The Mountaineers, who will stay in Charleston Friday night, will play their first ever road pre-noon EST game under head coach Rich Rodriguez, in his seventh year. It will also be the first regular season pre-noon EST game kick in recent memory. That will force WVU, which has played numerous noon games but of late had more kickoffs post-1 p.m., to back its schedule up one hour. That isn't a huge deal to the staff or players, but the feeling of the crowd and the general pre-noon non-buzz could be a hindrance.
"I don't know if I have had one before," Rodriguez said of the 11:10 kick. "I kinda like the noon ones, but can't remember playing one so early. It's not much different. Our players are used to early morning workouts and some practices. The thing that changes is going to bed earlier."
West Virginia will hold a walk-through at Joan C. Edwards Stadium on Friday, then bus back to Charleston for the night. The 38,019-seat facility, never before sold out, is expected to be rocking. It has been rumored that WVU and Marshall will have nearly an even fan base representation, but Rodriguez doesn't believe that.
"That venue will make a difference," he said. "Any time you are on the road in a hostile environment it's tough. We're excited to go down to Marshall. It has been a very long time since we have played down there, and there is a lot of excitement in the state. It's going to be a very tense atmosphere, and it will be tougher this year down at their place. (A split crowd) would help stem the tide of the Herd fans. I do know every ticket that we could buy is gone and I have heard a lot of West Virginia fans bought season tickets to Marshall to be able to come. We will still be outnumbered there, but I am sure all that can be there will be."
West Virginia defeated Marshall 42-10 in the season-opener for both squads last year. It last played in Huntington in 1915, a 92-6 throttling of the Herd. WVU leads the all-time series 6-0, with three games being decided by 30-plus points and two by 80-plus. The Mountaineers, who have won 23 of their last 26 games, beat Western Michigan 62-24 at home to start the 2007 season. Marshall (0-1) lost 31-3 at Miami, but has shown improvement under third-year head coach Mark Snyder.
"You can tell he has his stamp on the program," Rodriguez said. "They play with passion and talent, and it's a little easier every year in terms of your technique and philosophy. We have a tremendous amount of respect for their program, coaches, players and staff."
Rodriguez will again be facing former West Virginia defensive coordinator Steve Dunlap, in his first year in the same position at MU. Dunlap, who coached WVU's No. 1 ranked Mountaineer unit in total defense in 1996, is the school's all-time single-season leader in tackles. He was not retained when Rodriguez took over at West Virginia following the retirement of former head coach Don Nehlen. Dunlap has since coached at Syracuse and N.C. State, being released from both when the head coaches (Paul Pasqualoni and Chuck Amato, respectively) were fired.
"Steve is an excellent coach, and he has got a lot of experience in big arenas," Rodriguez said. "He has seen it all, and he has got them flying around and making plays. We know Steve Dunlap, and he is an outstanding coach."
Rodriguez again noted how well Western Michigan forced his team to execute. The Broncos stacked the box and played close to the line of scrimmage, putting pressure on their corners with one-on-one coverage. WVU attacked it with its passing game, and, somewhat surprisingly, threw on the opening five plays of the second half. The success through the air – quarterback Patrick White threw touchdown passes on the first two series – helped to bolster the running game.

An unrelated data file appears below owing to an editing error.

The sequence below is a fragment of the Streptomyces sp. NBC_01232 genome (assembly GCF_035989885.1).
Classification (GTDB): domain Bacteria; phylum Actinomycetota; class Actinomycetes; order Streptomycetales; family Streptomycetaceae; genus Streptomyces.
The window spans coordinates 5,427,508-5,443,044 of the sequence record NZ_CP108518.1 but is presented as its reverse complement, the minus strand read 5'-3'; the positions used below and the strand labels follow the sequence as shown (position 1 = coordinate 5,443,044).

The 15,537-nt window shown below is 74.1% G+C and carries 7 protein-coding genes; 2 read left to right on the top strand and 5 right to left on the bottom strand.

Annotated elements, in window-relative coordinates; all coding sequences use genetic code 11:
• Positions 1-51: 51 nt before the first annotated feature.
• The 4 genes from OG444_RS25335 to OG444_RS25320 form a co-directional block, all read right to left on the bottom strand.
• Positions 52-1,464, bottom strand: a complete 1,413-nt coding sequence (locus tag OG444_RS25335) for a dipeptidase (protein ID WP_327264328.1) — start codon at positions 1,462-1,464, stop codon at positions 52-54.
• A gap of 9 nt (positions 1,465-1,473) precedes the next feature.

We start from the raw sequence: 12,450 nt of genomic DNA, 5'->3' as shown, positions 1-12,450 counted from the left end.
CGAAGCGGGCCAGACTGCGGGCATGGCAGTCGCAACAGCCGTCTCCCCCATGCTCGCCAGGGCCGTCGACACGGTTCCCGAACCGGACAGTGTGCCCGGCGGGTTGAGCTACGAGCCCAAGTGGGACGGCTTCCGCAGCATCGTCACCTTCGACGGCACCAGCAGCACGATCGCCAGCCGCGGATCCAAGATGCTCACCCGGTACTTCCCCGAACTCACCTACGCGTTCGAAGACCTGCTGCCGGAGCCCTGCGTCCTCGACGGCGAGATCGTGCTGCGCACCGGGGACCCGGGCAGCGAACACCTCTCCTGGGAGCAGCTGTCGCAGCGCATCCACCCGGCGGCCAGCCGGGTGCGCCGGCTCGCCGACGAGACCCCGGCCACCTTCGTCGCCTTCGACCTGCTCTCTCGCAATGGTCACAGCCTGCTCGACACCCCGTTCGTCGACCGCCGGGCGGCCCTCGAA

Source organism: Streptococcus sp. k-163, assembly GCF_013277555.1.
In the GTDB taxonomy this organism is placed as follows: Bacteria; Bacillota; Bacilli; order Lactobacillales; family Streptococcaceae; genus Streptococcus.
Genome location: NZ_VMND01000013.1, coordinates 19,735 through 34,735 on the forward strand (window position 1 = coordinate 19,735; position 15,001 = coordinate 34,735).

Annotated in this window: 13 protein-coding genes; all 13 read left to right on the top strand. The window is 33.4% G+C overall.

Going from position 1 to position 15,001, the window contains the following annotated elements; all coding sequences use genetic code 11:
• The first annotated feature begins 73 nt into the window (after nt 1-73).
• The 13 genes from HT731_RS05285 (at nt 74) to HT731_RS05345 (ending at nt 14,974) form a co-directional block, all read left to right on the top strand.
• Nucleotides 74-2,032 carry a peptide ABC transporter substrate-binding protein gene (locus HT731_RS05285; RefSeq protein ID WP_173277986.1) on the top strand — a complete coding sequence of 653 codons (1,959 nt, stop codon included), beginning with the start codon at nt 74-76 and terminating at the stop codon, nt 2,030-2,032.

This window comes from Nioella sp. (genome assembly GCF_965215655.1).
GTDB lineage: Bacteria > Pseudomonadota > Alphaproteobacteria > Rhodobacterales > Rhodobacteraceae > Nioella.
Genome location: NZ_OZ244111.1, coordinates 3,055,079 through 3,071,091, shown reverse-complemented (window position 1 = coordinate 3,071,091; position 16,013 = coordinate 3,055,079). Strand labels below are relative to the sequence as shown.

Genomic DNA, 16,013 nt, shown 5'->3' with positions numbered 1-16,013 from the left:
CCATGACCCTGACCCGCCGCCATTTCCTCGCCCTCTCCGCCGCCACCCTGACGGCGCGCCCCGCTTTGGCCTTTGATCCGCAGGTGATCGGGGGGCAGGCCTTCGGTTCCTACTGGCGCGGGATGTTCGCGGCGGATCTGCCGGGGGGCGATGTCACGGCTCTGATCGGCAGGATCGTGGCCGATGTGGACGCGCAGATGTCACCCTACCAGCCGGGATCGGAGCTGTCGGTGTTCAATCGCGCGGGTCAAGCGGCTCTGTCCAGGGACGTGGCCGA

"Every team has its own personality and scheme, and in the first game we knew Western Michigan had some really good skill players," Rodriguez said. "They forced us to execute, played man and put people in the box. I was pleased with the effort and intensity, but we did have typical first-game miscues. I thought we took care of the ball pretty well, though Darius Reynaud had the one fumble that he could have tucked tighter."
West Virginia won the turnover battle 3-2, the latter Mountaineer miscue coming on a late punt after the game was decided.
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Rodriguez was happy that he was able to play a lot of younger players at the end of the game. Backup quarterback Jarrett Brown entered on the first WVU possession of the fourth quarter and led a scoring drive. Backup tailbacks Noel Devine and Jock Sanders saw a dozen-plus snaps, with Devine adding the final touchdown, and wideout Brandon Hogan and linebacker Pat Lazear played within their respective units as well as on special teams. Freshman spur safety Sidney Glover also played, along with other freshmen and senior free safety Ryan Mundy, in his first season in the program after transferring from Michigan.
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Much of that was setup by the early performance of White and superback Steve Slaton. The duo pushed West Virginia to a 41-28 lead after three quarters. The performances might be considered extraordinary, except that they do it every game. Rodriguez cautioned, however, that the Heisman Trophy ramifications would never affect any part of his game preparation or operation.
"It never has and never will," he said. "Our philosophy on the game is to play our best players as long as we have to to be sure to win. Then, once the game is secure, then you play the subs. I don't think we have anybody who is concerned with numbers and stats. It's ‘What can we do to win?'."
"Ray and Brian, they are great, explosive players. They will have big games in every game," Rodriguez said. "The Big East got off to another good start. I think we continue to prove that we're not a big league as far as numbers, but we are a very quality league."